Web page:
That raises the possibility that Georgia could be paired with South Carolina, which held first-in-the-South primary votes on consecutive weekends in February. Georgia Secretary of State Brian Kemp, the architect of the March 1 “SEC Primary” that centered on Georgia, Texas and a band of other mostly Southern states, seemed lukewarm on the idea.
"The SEC Primary’s success has put the idea of future regional primaries on the map,” Kemp said. “The increased cooperation of the states, the excitement of the grassroots, as well record-breaking turnout is what’s driving this movement. Partnering with states like South Carolina is intriguing, but my focus remains on having Georgians’ voice be heard while the race still matters.”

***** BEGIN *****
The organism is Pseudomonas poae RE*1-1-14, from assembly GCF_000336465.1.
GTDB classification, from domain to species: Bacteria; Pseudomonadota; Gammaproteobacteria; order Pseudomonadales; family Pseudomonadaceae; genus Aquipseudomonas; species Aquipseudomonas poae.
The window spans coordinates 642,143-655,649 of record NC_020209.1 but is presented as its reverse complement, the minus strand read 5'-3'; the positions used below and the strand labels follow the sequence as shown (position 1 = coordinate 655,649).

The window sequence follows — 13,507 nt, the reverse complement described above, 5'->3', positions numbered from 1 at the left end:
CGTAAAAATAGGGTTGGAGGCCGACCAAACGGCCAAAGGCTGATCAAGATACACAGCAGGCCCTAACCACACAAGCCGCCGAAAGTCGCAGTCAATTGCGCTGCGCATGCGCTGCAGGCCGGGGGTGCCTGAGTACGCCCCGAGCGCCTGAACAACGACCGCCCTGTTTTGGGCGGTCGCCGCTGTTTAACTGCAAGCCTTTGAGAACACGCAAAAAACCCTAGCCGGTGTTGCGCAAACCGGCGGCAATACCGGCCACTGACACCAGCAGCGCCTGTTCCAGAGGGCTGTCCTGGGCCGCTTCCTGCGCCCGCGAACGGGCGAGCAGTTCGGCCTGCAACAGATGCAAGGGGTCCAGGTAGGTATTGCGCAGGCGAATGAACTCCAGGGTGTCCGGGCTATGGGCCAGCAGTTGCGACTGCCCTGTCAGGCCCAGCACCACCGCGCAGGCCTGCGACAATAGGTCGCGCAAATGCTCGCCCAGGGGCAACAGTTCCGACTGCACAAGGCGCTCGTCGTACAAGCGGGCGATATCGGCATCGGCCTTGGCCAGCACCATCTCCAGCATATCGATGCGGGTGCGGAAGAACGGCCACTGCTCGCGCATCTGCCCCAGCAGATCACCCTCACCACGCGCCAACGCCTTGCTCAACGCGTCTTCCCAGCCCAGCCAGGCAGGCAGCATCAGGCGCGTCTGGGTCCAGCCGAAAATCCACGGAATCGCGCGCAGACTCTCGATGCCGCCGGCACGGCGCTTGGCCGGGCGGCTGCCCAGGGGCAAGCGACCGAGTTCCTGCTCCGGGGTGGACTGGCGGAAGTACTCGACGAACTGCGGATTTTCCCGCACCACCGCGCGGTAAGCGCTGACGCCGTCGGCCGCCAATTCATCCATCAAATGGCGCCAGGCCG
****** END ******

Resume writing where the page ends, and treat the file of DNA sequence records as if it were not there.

Former state Rep. Tim Bearden, who Deal tapped to lead the state police training academy in middle Georgia, failed in his bid to claim state Rep. Dusty Hightower’s Carroll County-based district. The seat came open when Hightower was appointed by Deal as a judge.
The victor was J. Collins, a former mayor of Villa Rica who got into Deal’s good graces shortly after another west Georgia conservative, state Rep. Kevin Cooke, blasted the governor as a closet liberal for his vetoes of two controversial measures.
Collins called Deal’s chief of staff the day the comments were published to let him know that Cooke’s comments were “not of his opinion or that of Villa Rica as a whole,” according to a records request.
The Georgia Democrat resigned this week from a role with The Elders, an international nonprofit comprised of elder statesmen who try to bring diplomatic solutions to pressing global problems.
Support real journalism. Support local journalism. Subscribe to The Atlanta Journal-Constitution today. See offers.
Your subscription to the Atlanta Journal-Constitution funds in-depth reporting and investigations that keep you informed. Thank you for supporting real journalism.